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Hyperion Records

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Track(s) taken from CDA67217
Recording details: June 2000
Henry Wood Hall, London, United Kingdom
Produced by Andrew Keener
Engineered by Tony Faulkner
Release date: January 2001
Total duration: 34 minutes 8 seconds

'The Vanbrugh Quartet’s intense and committed performance is of the highest calibre. An indispensable and thoroughly recommendable disc' (Gramophone)

‘The music generates an intense, mesmerising background stillness. I can’t imagine [it] performed better. The recording balances clarity and atmosphere to near-perfection’ (BBC Music Magazine)

'The Akhmatova Songs are among Tavener’s most impressive works of recent years. Performances are exemplary, as is the recording' (International Record Review)

'A disc that I can recommend without reservation' (Fanfare, USA)

'A sensational performance' (Music Week)

'In these pieces for singer and string quartet [Patricia Rozario] is at her very best, soaring to strenuous heights in the Akhmatova Songs and spinning a peculiar magic in The World' (

‘A first class release, which Tavener enthusiasts should not be without’ (MusicWeb International)

'If you doubt that Tavener is a composer of substance, this disc should change your mind' (Opera News)

'Rozario sings divinely and the excellent Vanbrugh Quartet play with magical effect' (The Northern Echo)

Diódia 'String Quartet No 3'
1995; a development from The Toll Houses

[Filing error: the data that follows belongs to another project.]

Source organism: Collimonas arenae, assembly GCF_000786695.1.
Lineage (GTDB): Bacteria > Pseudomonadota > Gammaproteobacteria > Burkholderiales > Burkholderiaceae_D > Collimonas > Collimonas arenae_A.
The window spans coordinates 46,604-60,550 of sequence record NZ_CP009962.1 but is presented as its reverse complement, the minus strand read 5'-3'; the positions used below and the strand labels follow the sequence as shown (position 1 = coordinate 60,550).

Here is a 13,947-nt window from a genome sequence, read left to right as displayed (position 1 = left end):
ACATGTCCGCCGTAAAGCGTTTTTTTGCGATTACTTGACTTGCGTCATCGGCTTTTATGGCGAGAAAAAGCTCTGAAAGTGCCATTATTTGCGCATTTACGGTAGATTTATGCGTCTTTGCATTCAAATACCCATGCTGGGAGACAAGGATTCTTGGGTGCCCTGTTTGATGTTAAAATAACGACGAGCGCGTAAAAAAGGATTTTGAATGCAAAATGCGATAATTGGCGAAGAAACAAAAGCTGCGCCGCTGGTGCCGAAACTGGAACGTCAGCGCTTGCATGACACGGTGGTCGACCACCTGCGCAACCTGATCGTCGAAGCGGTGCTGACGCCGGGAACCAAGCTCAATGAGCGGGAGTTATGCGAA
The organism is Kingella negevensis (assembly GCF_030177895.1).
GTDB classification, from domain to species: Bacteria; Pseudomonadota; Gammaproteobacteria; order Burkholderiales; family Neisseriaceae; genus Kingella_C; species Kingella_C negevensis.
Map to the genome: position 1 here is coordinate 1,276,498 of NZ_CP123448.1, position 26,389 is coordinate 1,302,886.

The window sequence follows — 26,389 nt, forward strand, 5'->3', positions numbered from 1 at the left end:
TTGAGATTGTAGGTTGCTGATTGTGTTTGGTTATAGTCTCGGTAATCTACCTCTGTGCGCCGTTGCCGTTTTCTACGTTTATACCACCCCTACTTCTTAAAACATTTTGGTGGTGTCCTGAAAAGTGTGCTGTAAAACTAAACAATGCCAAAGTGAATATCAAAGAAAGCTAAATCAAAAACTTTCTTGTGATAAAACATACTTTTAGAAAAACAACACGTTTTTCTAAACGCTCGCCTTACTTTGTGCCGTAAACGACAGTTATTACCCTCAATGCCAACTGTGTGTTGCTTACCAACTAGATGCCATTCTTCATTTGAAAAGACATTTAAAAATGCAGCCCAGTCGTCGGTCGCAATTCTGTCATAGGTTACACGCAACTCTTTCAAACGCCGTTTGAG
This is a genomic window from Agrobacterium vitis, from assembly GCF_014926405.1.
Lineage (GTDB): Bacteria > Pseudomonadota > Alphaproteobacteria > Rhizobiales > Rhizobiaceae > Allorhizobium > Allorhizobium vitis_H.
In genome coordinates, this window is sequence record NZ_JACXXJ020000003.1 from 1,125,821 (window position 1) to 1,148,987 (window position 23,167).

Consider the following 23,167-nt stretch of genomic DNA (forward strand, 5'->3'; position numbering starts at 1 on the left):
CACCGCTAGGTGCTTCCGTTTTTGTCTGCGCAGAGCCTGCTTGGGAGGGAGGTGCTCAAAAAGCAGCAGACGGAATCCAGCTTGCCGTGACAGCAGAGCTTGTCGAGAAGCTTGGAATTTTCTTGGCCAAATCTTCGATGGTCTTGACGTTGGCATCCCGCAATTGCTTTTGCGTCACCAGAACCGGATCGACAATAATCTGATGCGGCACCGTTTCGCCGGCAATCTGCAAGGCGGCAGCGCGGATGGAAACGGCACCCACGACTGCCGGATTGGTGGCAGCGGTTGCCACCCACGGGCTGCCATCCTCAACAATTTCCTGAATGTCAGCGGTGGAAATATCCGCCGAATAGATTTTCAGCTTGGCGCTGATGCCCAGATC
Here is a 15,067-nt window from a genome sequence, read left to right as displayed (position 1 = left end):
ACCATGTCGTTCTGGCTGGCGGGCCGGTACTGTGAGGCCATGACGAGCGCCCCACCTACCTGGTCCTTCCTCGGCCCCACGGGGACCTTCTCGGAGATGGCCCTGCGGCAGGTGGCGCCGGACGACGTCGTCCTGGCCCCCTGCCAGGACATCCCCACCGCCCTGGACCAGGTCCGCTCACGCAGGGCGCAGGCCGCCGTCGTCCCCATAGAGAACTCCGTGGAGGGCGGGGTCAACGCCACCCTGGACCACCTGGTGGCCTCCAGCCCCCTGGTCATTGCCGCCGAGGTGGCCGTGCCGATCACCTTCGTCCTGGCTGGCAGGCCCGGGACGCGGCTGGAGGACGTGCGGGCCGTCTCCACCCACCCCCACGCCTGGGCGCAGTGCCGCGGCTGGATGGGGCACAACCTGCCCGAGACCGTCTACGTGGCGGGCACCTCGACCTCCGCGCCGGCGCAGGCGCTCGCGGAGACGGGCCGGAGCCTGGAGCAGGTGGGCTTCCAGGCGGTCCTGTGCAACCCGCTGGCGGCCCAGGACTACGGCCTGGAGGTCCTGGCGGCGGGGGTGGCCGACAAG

Solemn  [5'57]

Introduction  EnglishFrançaisDeutsch
Diódia (1995) is Tavener’s Third String Quartet, his first two being The Hidden Treasure (1989) and The Last Sleep of the Virgin (1991). Just as each of these works grew out of a major choral piece – The Resurrection and The Apocalypse respectively – so Diódia is similarly related to The Toll Houses (‘Diódia’ means literally ‘Toll Houses’). This large-scale work was inspired by a book of the same name by a Californian monk, Father Seraphim Rose. In the Orthodox Church the concept of the toll houses – more legend than dogma – symbolises ‘the posthumous states of being of the soul, where it is decided whether the soul spends a certain period of time in hell and a certain period of time in heaven’, the composer explains. Diódia he describes as ‘liquid metaphysics. It is distilled from The Toll Houses but it is wordless and more “silent” … The music is basically frozen and the worldly outbursts are to me like phantoms of things in the past’.

These regular ‘worldly’ interruptions – some of an almost Bartókian savagery, others gentler and more dance-like – contrast sharply with the predominantly serene, contemplative mood. Another intermittent feature is a rhythmic figure played on a bandir (drum). Tavener’s original idea was for this rhythm to be tapped on the wood of the viola, but he eventually realised that the drum, with its greater resonance and clarity, would be more effective. In Sufi music this bandir rhythm traditionally symbolises the heartbeat. At the very end of the work, following extremely quiet vocalising – ‘Remember me’, supporting the viola melody, then ‘O God’, nothing remains except the drum, now characterising the familiar rhythm with a crescendo-diminuendo. Concerning the work’s performance Tavener advises: ‘Diódia should be played in a church or in a sacred space, with subdued lighting. It is not music for dissection, therefore it should not even be played in a concert hall’. The quartet was commissioned by the West Cork Chamber Music Festival, the City of London Festival, and the Festival de Saint Nazaire, Brittany. Its first performance was given by the Chilingirian Quartet in July 1997, at Bantry House, West Cork.

from notes by Phillip Borg-Wheeler © 2001

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